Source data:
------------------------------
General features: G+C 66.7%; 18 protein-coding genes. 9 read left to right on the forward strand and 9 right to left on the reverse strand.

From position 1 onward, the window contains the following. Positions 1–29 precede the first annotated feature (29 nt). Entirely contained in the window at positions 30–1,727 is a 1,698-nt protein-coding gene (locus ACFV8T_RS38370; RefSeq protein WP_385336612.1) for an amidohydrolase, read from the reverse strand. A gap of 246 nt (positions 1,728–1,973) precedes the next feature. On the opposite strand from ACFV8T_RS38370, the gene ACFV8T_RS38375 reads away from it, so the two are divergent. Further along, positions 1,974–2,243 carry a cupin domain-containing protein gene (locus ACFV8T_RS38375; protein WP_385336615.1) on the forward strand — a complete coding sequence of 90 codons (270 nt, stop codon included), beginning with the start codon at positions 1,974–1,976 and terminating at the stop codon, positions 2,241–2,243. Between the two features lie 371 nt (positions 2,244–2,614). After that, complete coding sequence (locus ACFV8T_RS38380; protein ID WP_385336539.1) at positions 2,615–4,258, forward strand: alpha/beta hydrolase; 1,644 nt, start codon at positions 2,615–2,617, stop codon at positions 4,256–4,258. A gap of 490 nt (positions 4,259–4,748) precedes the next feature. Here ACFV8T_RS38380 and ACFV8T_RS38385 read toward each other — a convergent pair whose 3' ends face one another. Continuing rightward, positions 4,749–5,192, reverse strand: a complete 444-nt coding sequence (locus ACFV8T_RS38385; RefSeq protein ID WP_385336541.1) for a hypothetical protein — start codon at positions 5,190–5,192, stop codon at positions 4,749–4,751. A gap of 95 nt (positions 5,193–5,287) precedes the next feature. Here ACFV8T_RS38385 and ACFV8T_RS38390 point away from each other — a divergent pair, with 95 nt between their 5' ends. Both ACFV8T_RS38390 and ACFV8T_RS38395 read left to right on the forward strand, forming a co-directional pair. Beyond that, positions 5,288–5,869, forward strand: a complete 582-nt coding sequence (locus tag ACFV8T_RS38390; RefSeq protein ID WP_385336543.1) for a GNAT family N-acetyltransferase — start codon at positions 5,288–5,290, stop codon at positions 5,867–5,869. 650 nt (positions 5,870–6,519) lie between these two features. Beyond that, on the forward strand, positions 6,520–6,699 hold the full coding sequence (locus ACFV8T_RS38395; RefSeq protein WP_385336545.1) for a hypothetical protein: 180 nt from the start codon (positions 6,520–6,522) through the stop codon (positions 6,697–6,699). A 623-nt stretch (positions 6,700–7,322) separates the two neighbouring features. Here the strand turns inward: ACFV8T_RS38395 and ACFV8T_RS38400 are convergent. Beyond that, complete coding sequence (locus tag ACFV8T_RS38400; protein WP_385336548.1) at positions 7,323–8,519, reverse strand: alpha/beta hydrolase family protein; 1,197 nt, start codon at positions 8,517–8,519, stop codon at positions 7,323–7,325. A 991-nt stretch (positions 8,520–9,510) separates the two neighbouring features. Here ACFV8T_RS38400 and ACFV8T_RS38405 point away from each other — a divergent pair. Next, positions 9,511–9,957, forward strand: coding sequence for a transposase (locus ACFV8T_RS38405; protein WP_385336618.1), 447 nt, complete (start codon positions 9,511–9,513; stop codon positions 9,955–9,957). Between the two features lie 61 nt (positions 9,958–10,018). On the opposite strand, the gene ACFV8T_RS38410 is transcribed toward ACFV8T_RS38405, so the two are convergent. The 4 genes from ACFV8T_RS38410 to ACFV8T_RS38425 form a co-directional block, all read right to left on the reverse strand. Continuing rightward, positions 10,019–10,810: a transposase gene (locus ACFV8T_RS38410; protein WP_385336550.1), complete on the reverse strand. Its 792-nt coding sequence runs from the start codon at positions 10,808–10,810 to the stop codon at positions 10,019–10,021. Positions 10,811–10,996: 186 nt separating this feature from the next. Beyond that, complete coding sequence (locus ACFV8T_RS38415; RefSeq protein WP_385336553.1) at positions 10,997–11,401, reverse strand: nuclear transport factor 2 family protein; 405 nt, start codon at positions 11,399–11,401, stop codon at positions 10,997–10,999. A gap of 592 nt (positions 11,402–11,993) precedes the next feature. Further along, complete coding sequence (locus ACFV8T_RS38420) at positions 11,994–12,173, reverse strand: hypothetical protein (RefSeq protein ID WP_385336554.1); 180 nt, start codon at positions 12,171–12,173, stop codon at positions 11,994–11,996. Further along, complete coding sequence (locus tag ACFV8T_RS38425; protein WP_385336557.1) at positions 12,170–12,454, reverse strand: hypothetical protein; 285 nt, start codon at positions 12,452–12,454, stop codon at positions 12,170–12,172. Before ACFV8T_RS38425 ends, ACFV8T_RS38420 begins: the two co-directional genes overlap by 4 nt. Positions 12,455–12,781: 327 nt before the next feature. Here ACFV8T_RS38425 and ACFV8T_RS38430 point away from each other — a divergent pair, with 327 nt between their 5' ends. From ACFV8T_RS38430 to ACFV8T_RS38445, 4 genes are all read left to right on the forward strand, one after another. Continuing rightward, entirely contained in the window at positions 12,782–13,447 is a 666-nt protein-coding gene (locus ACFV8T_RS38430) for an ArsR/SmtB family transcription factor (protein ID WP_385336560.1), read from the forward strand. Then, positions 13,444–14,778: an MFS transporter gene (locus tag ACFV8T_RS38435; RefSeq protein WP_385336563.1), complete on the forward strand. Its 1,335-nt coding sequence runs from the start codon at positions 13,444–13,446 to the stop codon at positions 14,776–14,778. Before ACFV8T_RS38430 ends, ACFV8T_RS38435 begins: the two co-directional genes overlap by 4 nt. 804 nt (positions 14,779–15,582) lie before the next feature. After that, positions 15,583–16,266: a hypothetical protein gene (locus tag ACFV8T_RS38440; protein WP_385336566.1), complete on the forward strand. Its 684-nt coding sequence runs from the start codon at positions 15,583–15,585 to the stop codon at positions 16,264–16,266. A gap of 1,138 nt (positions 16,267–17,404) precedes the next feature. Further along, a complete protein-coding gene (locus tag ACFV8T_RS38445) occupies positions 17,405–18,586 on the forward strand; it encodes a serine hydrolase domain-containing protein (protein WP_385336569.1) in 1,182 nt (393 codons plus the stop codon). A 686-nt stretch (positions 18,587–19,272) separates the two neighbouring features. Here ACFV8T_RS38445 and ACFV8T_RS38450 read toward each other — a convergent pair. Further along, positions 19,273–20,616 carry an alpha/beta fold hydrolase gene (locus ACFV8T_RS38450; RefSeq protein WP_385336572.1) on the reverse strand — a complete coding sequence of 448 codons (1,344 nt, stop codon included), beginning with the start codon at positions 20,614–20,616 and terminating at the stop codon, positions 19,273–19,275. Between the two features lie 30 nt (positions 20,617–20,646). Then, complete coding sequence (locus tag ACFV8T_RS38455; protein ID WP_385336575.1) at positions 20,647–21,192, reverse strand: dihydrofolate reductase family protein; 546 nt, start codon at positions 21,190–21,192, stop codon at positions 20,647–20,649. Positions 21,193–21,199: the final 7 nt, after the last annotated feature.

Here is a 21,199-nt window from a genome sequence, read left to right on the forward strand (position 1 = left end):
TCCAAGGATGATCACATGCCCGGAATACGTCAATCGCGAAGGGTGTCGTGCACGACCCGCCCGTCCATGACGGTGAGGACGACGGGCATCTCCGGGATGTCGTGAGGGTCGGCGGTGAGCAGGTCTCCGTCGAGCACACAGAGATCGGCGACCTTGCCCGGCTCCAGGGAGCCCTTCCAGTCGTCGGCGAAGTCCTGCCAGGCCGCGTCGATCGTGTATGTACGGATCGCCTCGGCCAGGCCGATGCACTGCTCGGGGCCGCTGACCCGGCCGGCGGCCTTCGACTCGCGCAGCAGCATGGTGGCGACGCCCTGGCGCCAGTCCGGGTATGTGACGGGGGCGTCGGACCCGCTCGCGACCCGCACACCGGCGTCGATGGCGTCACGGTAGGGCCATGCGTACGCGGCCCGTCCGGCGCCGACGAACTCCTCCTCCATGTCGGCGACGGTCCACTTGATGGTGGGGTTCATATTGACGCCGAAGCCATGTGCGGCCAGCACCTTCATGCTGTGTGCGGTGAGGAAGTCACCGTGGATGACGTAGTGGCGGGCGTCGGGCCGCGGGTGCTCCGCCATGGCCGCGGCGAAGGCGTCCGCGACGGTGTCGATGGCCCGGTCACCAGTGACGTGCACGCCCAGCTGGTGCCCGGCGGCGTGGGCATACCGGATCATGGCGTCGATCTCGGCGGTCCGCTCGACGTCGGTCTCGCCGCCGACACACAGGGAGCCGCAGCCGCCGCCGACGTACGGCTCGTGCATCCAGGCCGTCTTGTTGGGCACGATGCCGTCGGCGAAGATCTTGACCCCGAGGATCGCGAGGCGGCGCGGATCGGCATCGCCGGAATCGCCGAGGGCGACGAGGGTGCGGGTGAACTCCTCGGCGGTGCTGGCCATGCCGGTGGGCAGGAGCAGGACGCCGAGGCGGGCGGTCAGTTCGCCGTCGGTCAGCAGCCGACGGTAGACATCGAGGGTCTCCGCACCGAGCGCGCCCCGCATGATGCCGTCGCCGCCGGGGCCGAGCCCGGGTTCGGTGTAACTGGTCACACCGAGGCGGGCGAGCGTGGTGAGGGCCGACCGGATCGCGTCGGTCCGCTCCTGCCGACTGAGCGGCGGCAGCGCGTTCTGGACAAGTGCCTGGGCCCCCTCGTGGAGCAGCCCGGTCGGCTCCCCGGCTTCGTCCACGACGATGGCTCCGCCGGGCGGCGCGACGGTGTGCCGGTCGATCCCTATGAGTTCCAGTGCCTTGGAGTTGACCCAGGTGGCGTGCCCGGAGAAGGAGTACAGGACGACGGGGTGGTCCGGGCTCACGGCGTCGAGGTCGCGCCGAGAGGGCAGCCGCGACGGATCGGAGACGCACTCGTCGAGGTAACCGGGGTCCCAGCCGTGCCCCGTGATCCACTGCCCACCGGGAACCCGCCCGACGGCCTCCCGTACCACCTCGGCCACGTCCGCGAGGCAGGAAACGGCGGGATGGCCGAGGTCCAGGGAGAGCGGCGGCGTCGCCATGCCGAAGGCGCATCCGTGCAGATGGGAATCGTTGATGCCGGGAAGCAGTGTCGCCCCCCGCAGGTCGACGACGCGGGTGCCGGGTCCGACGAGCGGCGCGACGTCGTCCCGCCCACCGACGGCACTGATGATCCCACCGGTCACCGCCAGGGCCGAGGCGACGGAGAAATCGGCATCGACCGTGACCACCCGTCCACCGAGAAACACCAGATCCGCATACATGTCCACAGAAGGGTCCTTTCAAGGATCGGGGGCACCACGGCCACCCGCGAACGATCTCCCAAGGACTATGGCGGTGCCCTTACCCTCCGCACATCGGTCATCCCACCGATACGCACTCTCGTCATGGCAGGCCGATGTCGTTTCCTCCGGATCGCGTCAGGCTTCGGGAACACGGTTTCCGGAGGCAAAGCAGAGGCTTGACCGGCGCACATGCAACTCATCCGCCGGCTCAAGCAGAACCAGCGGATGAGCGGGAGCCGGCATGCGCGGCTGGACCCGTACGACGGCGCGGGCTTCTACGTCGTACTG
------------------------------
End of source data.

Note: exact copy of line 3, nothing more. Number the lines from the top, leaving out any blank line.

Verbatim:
Here is a 21,199-nt window from a genome sequence, read left to right on the forward strand (position 1 = left end):